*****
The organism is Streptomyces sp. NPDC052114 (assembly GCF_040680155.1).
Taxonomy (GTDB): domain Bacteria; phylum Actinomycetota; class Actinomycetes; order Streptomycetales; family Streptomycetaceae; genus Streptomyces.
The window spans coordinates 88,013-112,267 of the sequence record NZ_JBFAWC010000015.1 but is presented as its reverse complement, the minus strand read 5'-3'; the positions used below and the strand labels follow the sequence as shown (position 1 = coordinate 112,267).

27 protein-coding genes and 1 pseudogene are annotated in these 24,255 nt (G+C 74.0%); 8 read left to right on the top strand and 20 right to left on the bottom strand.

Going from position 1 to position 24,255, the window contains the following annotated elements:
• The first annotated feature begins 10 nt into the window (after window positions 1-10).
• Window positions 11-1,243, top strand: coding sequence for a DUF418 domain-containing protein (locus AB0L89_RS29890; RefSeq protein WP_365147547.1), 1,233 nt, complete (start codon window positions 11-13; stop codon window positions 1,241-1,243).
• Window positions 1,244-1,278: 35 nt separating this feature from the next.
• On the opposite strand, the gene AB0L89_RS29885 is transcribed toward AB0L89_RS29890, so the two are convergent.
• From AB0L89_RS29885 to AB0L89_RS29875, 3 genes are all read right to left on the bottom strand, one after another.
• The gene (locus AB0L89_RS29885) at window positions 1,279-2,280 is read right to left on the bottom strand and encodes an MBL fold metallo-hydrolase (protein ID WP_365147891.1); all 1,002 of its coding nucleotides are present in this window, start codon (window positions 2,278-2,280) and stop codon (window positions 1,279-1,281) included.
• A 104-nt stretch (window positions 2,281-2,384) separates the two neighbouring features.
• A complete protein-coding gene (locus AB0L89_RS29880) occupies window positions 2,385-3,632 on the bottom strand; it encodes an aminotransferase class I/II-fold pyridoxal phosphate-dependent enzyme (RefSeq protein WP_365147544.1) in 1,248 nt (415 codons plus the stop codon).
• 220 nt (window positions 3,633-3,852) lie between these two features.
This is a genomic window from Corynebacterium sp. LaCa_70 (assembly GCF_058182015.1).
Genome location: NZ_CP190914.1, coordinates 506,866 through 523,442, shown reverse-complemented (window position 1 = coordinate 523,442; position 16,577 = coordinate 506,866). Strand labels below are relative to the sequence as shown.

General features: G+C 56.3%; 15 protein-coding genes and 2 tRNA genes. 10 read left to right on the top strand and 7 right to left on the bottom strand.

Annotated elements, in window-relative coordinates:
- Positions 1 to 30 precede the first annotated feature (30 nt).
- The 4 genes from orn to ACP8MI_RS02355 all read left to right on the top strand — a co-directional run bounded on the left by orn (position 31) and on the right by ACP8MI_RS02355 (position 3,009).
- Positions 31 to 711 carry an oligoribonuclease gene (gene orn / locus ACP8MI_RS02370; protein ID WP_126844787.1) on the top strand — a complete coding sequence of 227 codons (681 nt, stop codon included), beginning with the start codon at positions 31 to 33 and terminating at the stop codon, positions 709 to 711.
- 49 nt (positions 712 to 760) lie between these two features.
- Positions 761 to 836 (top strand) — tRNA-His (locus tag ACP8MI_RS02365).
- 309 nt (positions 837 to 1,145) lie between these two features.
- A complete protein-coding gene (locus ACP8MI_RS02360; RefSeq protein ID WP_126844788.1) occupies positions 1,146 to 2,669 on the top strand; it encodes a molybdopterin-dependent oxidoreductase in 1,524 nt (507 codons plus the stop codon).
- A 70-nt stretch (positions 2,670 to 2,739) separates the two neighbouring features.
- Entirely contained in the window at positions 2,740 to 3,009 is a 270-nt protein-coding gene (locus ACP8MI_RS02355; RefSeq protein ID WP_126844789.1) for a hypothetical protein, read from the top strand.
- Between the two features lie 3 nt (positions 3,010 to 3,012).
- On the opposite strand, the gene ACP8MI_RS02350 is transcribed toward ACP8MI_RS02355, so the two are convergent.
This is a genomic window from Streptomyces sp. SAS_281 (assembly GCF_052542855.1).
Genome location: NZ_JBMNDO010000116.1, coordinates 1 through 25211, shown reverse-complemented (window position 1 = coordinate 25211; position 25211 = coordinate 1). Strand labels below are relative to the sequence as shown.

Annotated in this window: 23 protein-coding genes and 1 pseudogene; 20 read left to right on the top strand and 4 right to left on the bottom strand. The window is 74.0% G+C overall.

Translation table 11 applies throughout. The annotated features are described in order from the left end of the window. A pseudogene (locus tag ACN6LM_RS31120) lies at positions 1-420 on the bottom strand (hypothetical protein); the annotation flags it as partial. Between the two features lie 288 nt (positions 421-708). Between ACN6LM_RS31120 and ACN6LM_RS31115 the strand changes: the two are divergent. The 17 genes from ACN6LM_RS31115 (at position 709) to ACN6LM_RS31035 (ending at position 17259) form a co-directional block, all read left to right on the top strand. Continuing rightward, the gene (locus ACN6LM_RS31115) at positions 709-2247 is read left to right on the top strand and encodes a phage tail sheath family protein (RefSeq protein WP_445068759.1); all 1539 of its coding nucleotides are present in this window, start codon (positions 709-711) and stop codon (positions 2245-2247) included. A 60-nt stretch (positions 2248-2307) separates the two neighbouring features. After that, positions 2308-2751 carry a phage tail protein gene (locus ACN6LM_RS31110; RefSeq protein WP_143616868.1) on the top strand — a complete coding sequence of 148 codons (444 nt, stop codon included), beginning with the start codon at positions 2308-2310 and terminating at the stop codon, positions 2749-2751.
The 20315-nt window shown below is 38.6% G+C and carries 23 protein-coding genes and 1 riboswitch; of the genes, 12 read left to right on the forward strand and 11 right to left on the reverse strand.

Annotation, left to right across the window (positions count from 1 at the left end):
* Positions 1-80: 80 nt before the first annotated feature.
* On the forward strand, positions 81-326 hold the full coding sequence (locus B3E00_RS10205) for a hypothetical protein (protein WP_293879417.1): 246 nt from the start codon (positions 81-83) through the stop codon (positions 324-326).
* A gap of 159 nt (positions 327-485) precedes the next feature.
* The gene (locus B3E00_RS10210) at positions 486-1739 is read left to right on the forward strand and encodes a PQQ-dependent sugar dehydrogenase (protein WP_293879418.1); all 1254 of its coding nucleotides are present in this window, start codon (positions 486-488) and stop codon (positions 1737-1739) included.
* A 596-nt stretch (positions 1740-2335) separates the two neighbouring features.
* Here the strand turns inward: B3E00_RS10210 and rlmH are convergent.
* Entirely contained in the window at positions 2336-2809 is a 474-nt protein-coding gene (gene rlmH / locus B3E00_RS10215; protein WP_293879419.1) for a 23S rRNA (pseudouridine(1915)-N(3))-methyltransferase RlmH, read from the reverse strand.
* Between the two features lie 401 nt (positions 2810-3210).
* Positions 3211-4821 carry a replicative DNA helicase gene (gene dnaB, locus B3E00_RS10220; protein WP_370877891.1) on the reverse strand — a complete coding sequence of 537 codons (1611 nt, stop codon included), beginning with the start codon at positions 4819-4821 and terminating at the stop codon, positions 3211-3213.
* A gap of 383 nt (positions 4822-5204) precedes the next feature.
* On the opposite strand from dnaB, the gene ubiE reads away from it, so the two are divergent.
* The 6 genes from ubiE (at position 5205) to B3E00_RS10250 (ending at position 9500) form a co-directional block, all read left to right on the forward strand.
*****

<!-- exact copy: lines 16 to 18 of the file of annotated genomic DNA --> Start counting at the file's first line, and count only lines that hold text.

Genome location: NZ_CP190914.1, coordinates 506,866 through 523,442, shown reverse-complemented (window position 1 = coordinate 523,442; position 16,577 = coordinate 506,866). Strand labels below are relative to the sequence as shown.

General features: G+C 56.3%; 15 protein-coding genes and 2 tRNA genes. 10 read left to right on the top strand and 7 right to left on the bottom strand.

Annotated elements, in window-relative coordinates: